Dementia research group
The group has a broad approach to dementia research. As part of its interests, the group hopes to make discoveries in the following areas:
- new and accurate clinical and biological diagnostic markers of specific dementia disorders
- the influence of co-morbid disorders, genetic, epigenetic, inflammatory processes, and stress
- interventions that could prevent or slow down the dementia process
- interventions that could improve the quality of life for both the patients and caregivers
A large part of our research is performed at the memory clinic, Ullevaal, with patients included in the Norwegian Register of Persons Assessed for Cognitive Symptoms in Specialist Health Care Services (NorCog). The NorCog register is a consent-based national dementia register, which gives us the opportunity to collect data for epidemiological and clinical research. These baseline data are used in many of our studies. The group has an extensive collaboration with the Norwegian National Advisory Unit on Ageing and Health (Ageing and Health).
Currently, our two major research focuses are biomarker studies and the exploration of risk factors for progression in dementia. One long-term goal for the group is through research to find better and more accurate diagnostic methods to be able to set a more specific diagnosis of dementia at an early stage. To enable this, several MRI studies are performed, including visual assessments but also automated structural assessments of MRI scans (e.g. NeurQuant® in the clinical setting and FreeSurfer as well as other advanced MRI methods in a research setting). We are also performing studies including cerebrospinal fluid biomarkers for dementia and inflammation, FDG-PET, [18F]Flutemetamol-PET and quantitative EEG.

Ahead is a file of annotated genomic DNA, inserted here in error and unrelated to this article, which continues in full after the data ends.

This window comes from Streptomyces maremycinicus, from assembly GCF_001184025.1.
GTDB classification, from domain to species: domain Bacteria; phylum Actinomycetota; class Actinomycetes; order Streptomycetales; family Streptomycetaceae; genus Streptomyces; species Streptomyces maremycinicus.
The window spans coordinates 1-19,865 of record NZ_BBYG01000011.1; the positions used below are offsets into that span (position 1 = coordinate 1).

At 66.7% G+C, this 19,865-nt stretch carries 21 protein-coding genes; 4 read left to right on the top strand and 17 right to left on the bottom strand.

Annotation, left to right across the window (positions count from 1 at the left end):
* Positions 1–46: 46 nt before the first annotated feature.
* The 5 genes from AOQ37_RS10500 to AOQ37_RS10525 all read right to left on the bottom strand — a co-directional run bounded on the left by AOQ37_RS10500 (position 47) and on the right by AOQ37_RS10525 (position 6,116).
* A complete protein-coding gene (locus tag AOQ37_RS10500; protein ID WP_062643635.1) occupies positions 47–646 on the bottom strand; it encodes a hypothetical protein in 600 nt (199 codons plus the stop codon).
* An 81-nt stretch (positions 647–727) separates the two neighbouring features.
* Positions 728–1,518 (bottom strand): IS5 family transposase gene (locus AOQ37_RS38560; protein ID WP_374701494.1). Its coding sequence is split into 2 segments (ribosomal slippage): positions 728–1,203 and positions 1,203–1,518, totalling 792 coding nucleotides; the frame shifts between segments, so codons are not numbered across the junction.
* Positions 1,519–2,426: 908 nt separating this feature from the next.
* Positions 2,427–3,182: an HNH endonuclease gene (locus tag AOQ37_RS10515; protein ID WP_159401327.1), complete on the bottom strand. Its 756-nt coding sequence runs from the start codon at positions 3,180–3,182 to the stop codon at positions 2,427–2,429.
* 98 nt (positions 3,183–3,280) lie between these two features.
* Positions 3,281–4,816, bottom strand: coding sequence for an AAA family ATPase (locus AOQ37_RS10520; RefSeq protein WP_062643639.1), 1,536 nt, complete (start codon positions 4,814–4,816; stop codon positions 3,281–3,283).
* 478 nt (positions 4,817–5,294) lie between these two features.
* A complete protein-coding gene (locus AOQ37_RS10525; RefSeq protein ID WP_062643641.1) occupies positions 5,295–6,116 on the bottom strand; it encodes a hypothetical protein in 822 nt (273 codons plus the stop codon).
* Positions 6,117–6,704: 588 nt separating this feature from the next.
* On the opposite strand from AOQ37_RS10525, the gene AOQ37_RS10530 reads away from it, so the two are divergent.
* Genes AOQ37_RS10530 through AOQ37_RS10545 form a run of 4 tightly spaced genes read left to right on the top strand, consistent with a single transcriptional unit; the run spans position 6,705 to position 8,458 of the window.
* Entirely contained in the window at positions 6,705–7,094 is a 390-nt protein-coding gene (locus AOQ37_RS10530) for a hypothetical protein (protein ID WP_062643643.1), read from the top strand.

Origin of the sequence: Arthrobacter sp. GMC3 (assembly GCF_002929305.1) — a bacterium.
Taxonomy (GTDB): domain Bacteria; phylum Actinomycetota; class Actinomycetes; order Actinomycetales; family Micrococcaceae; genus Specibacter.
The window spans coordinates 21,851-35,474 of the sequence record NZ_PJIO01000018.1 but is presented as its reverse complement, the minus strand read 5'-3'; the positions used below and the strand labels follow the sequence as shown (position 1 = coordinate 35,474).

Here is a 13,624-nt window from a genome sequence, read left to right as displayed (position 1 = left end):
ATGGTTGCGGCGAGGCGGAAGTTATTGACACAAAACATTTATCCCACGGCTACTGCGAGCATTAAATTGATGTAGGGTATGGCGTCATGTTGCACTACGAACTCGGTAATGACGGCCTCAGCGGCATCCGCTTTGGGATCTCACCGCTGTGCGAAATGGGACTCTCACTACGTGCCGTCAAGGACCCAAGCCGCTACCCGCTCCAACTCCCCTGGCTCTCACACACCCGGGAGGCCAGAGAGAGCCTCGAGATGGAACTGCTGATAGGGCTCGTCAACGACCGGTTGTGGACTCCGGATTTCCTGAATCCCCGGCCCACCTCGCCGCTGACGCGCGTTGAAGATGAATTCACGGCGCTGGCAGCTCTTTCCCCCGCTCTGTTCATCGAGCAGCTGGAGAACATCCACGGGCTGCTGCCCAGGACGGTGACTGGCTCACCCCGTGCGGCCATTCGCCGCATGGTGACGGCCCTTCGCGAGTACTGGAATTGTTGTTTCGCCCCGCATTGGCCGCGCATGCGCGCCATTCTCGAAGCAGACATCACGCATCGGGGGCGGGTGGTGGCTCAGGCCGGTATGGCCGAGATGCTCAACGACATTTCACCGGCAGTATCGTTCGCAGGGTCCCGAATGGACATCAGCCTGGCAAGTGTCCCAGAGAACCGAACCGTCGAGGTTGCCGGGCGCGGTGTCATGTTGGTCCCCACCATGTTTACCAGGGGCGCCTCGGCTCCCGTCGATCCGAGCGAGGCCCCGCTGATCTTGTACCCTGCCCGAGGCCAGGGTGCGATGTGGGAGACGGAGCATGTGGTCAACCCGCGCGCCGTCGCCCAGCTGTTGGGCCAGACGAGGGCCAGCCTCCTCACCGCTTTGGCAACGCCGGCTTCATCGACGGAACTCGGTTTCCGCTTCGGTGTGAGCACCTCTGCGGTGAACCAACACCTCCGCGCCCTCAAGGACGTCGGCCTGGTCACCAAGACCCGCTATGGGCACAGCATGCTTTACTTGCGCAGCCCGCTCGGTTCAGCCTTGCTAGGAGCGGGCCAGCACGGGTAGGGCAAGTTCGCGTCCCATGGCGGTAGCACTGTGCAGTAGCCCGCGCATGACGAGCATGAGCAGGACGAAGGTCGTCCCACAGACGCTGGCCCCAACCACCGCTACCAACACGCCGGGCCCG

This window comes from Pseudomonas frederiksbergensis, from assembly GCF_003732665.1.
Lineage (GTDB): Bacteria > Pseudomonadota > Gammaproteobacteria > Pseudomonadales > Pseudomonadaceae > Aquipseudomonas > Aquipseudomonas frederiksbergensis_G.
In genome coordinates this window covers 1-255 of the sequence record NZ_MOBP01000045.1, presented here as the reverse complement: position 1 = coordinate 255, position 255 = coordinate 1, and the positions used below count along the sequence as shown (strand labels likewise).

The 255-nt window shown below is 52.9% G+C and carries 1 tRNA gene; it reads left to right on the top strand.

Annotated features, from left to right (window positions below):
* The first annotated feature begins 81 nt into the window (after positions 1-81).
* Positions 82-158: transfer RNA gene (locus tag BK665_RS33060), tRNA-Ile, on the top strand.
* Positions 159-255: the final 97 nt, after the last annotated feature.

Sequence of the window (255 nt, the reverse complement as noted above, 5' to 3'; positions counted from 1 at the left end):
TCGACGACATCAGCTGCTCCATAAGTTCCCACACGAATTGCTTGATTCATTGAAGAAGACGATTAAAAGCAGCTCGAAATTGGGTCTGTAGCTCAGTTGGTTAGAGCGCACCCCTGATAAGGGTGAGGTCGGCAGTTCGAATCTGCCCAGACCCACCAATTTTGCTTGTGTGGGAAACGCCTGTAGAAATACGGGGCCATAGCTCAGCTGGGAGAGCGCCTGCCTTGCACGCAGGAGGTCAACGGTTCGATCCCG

To explore the factors influencing the progression of different types of dementia further, we are now executing a longitudinal study including the patients assessed at the memory clinic at Ullevaal during the last eight years. Clinical and biological data are being merged with clinical data from hospital records, public registries, and nursing homes. We will do this in order to increase our knowledge of the risk factors for dementia, the rate of progression of dementia, dementia diagnostics, and dementia etiology. By doing this, we hope to pave the way for future intervention studies to reduce the risk or delay the onset of dementia.
Our group is also carrying out research in community health care and nursing homes focusing on day activity services and person-centred care (PCC) using the VIPS practice model (VPM).